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Access to readily available energy and fuels is something most Americans take for granted until disaster strikes and takes it away.

That is why energy resiliency is so important. The U.S. Department of Energy defines energy resiliency as “the ability to prepare for and adapt to changing conditions and withstand and recover rapidly from disruptions. Resilience includes the ability to withstand and recover from deliberate attacks, accidents or naturally occurring threats or incidents.”

When natural disasters strike, power outages are all-but inevitable and gasoline and diesel often become scarce. That is yet another reason why sustainable transportation fuels, vehicles and equipment are so important to our national security.

The National Hurricane Center reports $536.3 billion in damage from Atlantic coast hurricanes in the last nine years, including the $125 billion in damage from Hurricane Katrina in 2005. Of that $536.3 billion in damage, $316.3 – 59% — has occurred in the last two years alone, with nearly 6,000 Americans losing their lives in hurricanes since 2017.

One of the few bright spots in the dark history of hurricane losses is the successful implementation of alternative fuels in disaster relief and recovery efforts.

Hurricane Harvey caused a 30% reduction in refining capacity, but compressed natural gas stations operated without interruption, allowing CNG-fueled vehicles to assist in relief and recovery efforts. Part of the reason the CNG supplies remained steady was their natural gas-powered backup generators.

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Atlantic City, New Jersey, deployed its fleet of 190 compressed natural gas-fueled buses to shuttle residents to safety during Hurricane Sandy and hybrid electric bucket trucks that operate solely on battery power when stationary were used to assist utilities in repairing power lines there. Propane-fueled trucks were also able to continue to operate and to make deliveries during Hurricane Sandy as well.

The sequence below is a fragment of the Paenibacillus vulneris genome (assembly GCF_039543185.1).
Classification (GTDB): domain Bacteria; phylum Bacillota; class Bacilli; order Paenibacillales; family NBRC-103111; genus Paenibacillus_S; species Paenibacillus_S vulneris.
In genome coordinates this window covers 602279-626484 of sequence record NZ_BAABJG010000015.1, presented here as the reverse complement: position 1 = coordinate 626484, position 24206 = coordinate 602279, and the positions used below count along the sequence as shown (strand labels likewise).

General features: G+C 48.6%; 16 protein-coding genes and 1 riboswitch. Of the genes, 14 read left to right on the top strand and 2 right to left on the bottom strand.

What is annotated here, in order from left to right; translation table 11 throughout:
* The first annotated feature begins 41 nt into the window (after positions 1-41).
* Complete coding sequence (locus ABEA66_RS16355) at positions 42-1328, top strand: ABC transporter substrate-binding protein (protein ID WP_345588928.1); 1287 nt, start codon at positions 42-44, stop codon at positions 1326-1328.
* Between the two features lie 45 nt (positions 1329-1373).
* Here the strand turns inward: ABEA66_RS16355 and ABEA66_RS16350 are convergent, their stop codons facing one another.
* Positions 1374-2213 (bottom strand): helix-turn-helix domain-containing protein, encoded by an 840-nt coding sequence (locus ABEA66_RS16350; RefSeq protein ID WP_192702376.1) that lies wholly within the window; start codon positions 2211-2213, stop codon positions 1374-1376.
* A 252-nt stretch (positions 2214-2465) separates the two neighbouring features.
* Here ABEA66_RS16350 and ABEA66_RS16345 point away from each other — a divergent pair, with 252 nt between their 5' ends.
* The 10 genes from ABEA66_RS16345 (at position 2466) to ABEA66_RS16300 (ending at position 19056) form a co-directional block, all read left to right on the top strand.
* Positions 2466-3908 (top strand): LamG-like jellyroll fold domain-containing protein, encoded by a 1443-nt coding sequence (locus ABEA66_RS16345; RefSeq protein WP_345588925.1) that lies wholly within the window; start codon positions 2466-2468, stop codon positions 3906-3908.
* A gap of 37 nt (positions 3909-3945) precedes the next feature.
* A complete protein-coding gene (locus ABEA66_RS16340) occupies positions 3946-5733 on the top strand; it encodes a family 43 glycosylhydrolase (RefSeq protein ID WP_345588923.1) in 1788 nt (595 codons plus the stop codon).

We experienced our own weather-related disaster here in Northwest Indiana in September 2008 when devastating floodwaters rose across far northwestern Lake County. The 2008 floods forced the closure of major thoroughfares and business districts, impacting the movement of goods and services in the Midwest, delivering a blow our local economy and homeowners alike.

Local leaders took action after the 2008 floods to make our Region more resilient, including the creation of the Northwest Indiana Information Sharing & Security Alliance or NIISSA. NIISSA is a public-private partnership established to share security preparedness and resilience information and best practices with the goal of working toward the improvement of the Region's ability to resist the impact of all hazards, to recover rapidly when impacted and to secure the protection of critical infrastructure.

Being prepared is important, because the next natural disaster is all but inevitable. Scientists around the globe agree climate change is causing increasingly warmer, wetter conditions that are increasing the frequency and intensity of major weather events like hurricanes and floods. Without a major commitment to reduce our carbon footprint, temperatures are expected to keep climbing and precipitation is forecast to be on the rise.

That is why investing in domestic alternative fueling infrastructure, vehicles and equipment is key long before disaster strikes. While the hope is to never have to deploy those vehicles and equipment in place of traditional gasoline or diesel vehicles in a time of crisis, the reality is using them on a daily basis reduces emissions, which play a role in climate change, thereby helping to reduce the threat of major weather events in the first place.

The good news is South Shore Clean Cities members across Northern Indiana are doing just that. While we don’t know when the next disaster will strike, we can find relief in knowing folks right here in the Region are doing their part to help keep us as safe as possible. Remember, it’s never too late to begin your environmental legacy.

Carl Lisek is executive director of South Shore Clean Cities and vice president of Legacy Environmental Services. The opinions are the writer’s.

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